Shared Meals Matter Blog

Sep 30th

Work Burnout: Why it’s GOOD News (really) and What You Can Do to Reduce It!

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Did you know that according to a 2013 Gallup report only 30 percent of American workers, and 13 percent of employees worldwide, feel engaged at work?  These are pretty small numbers, don’t you think?

Burnout is on the rise.  According to the article Why You Hate Work (NY Times), this burnout is happening because of the demand on our time, and the ever-presence of technology giving us 24/7 access to email (how many people are still on work email at home well until bedtime?)

What the research shows is that when employees are not having their physical, emotional, mental and spiritual needs met, they are getting burnt out.  Makes sense, right?

womanoverworked

The way people feel on the job directly impacts the company’s bottom line (profits).  Having a sea of drained, under-performing employees is causing waves.

 

Research shows employers are taking notice and are more open to making changes.

 

That’s why I say this burnout problem is good news!

It’s been more common in the past decade that workplaces offer concierge-like benefits to make the workplace more inviting (free, healthy food, game rooms, afternoon cookies and coffee, etc.) While it’s great to see employers making efforts to create a better workplace environment, these amenities are steps towards integrating our work / personal / leisure lives but don’t directly address the problem or offer actual work-life balance.

One idea in the article that stuck out to me was the idea of providing nap rooms. To me, if employers are feeling that nap rooms are a solution to helping us feeling more engaged in the workplace, we are in serious trouble!

Further, this is not what I want to see in my co-workers every day:

nap

Here’s what we might want to say to our employer:

“Dear Employer:

We want workplace flexibility.

We want to be able to create some boundaries so we can go home at reasonable times, enjoy time with our friends and family without work distractions, share a meal, do a variety of other fun activities, and then get rest before the next work day.

We’re ready to talk with you about ways you can help us feel less burned out on the job so we can be happy, healthy, perform at our best and together help the company make lots of money.”

Sincerely,

Your Employees

P.S. Hold the Nap Room!”

Lots of companies have written policies which seem to support workplace flexibility (such as working from home occasionally, or working an alternate shift to accommodate a child care schedule) but often there’s not support to effect this flexibility.

Working beyond 40 hours a week and with limited opportunity to take breaks is also reported as wreaking havoc on the well-being of workers. (I know I feel spent when this has happened to me. Don’t you?) Pushing out work emails no matter when or where you are doesn’t help us be healthy employees.

womanworkingfrom home

Work hours bleeding into our mornings before we start work (perhaps interrupting a shared-meal with our kids before they start their day), through lunchtime (another time to bond with a co-worker over a healthy lunch) and in the evenings and weekends prevent us from having a meaningful break (not to mention miss having dinner with our families or friends).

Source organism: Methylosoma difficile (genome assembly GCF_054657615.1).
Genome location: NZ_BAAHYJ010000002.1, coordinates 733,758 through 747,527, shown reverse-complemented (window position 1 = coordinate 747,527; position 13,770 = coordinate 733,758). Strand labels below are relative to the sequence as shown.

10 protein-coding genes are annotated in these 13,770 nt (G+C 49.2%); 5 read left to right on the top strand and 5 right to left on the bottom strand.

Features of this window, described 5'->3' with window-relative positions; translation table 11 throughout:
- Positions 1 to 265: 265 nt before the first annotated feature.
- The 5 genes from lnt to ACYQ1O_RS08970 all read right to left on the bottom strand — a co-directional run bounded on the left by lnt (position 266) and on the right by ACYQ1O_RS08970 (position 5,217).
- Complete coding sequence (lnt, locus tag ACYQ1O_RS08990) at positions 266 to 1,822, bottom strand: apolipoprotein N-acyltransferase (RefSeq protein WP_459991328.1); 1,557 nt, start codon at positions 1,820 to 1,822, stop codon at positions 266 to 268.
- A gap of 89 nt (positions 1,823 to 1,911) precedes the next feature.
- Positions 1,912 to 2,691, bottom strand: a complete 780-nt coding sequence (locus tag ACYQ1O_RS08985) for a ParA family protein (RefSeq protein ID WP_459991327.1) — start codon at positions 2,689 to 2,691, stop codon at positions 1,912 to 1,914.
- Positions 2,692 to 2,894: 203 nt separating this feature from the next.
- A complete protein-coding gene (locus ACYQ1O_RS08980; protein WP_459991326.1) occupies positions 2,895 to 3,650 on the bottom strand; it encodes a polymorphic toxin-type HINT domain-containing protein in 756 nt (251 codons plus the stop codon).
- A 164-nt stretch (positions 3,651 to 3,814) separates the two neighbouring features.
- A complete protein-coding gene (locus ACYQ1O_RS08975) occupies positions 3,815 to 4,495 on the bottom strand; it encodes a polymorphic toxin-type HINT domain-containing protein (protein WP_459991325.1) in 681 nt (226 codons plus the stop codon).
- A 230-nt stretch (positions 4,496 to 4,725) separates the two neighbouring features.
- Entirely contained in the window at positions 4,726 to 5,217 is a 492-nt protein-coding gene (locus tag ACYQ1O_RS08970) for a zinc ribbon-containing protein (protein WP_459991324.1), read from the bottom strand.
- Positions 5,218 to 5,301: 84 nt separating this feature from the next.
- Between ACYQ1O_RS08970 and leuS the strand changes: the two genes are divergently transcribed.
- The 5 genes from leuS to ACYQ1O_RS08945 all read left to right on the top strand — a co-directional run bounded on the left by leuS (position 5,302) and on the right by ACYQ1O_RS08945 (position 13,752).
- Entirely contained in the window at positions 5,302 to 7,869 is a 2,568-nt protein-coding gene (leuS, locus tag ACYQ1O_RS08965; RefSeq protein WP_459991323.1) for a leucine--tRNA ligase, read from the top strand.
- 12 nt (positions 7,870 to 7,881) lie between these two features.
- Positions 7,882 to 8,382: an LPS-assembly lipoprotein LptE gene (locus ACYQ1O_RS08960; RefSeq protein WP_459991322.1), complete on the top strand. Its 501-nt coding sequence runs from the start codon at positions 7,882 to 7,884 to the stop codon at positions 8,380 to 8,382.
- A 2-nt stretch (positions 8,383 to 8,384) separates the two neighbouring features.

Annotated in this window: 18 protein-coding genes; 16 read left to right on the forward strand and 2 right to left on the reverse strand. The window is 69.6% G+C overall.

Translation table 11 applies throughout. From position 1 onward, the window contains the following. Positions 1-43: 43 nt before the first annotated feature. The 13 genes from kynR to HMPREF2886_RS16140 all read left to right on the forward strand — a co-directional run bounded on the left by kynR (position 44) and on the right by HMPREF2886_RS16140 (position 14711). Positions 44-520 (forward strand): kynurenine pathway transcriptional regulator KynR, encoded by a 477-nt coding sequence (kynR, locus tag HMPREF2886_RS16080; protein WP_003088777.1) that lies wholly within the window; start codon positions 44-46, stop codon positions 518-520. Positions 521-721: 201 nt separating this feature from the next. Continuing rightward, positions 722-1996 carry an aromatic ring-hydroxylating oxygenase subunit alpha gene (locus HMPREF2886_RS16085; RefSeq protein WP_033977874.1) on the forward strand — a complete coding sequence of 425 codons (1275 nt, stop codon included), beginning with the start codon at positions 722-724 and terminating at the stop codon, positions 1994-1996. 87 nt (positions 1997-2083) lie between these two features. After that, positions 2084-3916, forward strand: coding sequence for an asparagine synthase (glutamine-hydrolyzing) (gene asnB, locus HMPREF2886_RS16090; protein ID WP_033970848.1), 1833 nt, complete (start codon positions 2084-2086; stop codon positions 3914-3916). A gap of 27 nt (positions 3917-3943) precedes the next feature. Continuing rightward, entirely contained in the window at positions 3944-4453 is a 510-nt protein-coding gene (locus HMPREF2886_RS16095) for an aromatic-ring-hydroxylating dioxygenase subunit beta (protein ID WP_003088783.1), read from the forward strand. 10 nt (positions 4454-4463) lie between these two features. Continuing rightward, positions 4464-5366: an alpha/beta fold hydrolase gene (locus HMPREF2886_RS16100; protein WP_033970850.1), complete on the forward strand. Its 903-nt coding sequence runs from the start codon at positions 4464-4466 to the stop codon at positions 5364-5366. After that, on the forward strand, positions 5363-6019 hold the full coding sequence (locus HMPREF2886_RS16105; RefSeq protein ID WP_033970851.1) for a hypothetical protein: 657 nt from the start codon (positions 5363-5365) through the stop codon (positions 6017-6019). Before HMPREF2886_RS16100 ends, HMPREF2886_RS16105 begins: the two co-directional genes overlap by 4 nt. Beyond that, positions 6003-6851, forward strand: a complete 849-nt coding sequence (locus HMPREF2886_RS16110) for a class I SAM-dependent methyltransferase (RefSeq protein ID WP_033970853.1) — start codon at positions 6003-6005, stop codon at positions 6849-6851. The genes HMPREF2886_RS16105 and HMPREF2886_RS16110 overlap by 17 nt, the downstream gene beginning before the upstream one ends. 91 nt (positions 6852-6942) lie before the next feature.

The amount of time (the opportunity to be present) and the quality of that time at home (not being distracted by work/technology) offers us the chance to reclaim ourselves, to feel refreshed, renewed, relaxed.  When people don’t have the chance to have this time (truly) away from the office activities it creates resentment, too.

As you know, I’m a strong advocate of the need to preserve interpersonal connection and reclaiming life balance through sharing meals with others — with the goal of 1 shared-meal a day.

 

To achieve this, we need to address obstacles, including work ones, that are keeping us from being able to share meals.

Some might think it’s radical to suggest that we take the lead and talk with our employers about our need to create some boundaries at work. I suggest to you that employers are wanting to hear from us! Research is showing them that it makes good business sense (dollars and cents) to listen and to work with us towards a win-win solution.

If your work hours and schedule have prevented you from taking care of your basic needs, consider meeting with your manager about your need to reduce burnout and better balance your work and home life.

Here are a few actions you might want to take before you meet, and a few things to consider:

1. Check to see if your company has a written policy regarding work hours. Know going into the meeting what the policies are and ask for a work schedule that might be better for your lifestyle and well-being.

2. Ask your supervisor to support you in creating a boundary for the end of the workday, and then stick to it.  Also, don’t put undue pressure on yourself — promise yourself you’ll resist the temptation to ‘finish just one more thing’ before you leave. Acknowledge there may be necessary exceptions, but have a plan.

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3. Program a reminder to sound fifteen minutes before you plan to leave and begin wrapping up on time. To keep yourself committed, ask those waiting for you at home to start preparing dinner, or establish a time and place for standing restaurant reservations with a friend.

4. Prepare (and then bring to the meeting with your supervisor) a wish list on a piece of paper that you’ll refer to during your meeting. Start with the minimum requirements in your pursuit of work-life balance–for example, to arrive to work at 8:30am instead of 8:00am so you can enjoy a shared breakfast with your toddler, or to have the freedom to defer work email responses received after 7pm until the next work day, or to enjoy paid time off without any work interruptions.

5. Include any considerations that will help you to stay committed to your employer, such as earning a one-month paid sabbatical after 10 years of service. Remember, this is a wish list…be creative!

6. Research companies who have active policies that support the work-life balance of their employees. A good employer will have a vested interest in the well-being of their employees and will stay progressive in their policies so they don’t lose you to a competitor.